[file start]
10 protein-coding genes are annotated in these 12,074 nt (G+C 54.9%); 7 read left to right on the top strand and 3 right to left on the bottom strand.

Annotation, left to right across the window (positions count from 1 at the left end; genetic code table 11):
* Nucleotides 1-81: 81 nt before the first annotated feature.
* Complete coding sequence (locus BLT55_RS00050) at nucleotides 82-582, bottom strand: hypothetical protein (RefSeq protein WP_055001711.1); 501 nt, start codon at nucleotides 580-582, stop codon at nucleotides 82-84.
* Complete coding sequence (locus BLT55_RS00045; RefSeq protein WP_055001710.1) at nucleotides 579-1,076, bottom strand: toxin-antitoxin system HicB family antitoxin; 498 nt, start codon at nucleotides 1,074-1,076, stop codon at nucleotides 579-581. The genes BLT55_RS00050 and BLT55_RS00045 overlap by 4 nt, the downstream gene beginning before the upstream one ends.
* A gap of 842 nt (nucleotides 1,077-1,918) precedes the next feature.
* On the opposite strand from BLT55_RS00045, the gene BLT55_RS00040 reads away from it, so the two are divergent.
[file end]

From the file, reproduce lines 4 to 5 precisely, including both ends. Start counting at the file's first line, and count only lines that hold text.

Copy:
* Complete coding sequence (locus BLT55_RS00050) at nucleotides 82-582, bottom strand: hypothetical protein (RefSeq protein WP_055001711.1); 501 nt, start codon at nucleotides 580-582, stop codon at nucleotides 82-84.
* Complete coding sequence (locus BLT55_RS00045; RefSeq protein WP_055001710.1) at nucleotides 579-1,076, bottom strand: toxin-antitoxin system HicB family antitoxin; 498 nt, start codon at nucleotides 1,074-1,076, stop codon at nucleotides 579-581. The genes BLT55_RS00050 and BLT55_RS00045 overlap by 4 nt, the downstream gene beginning before the upstream one ends.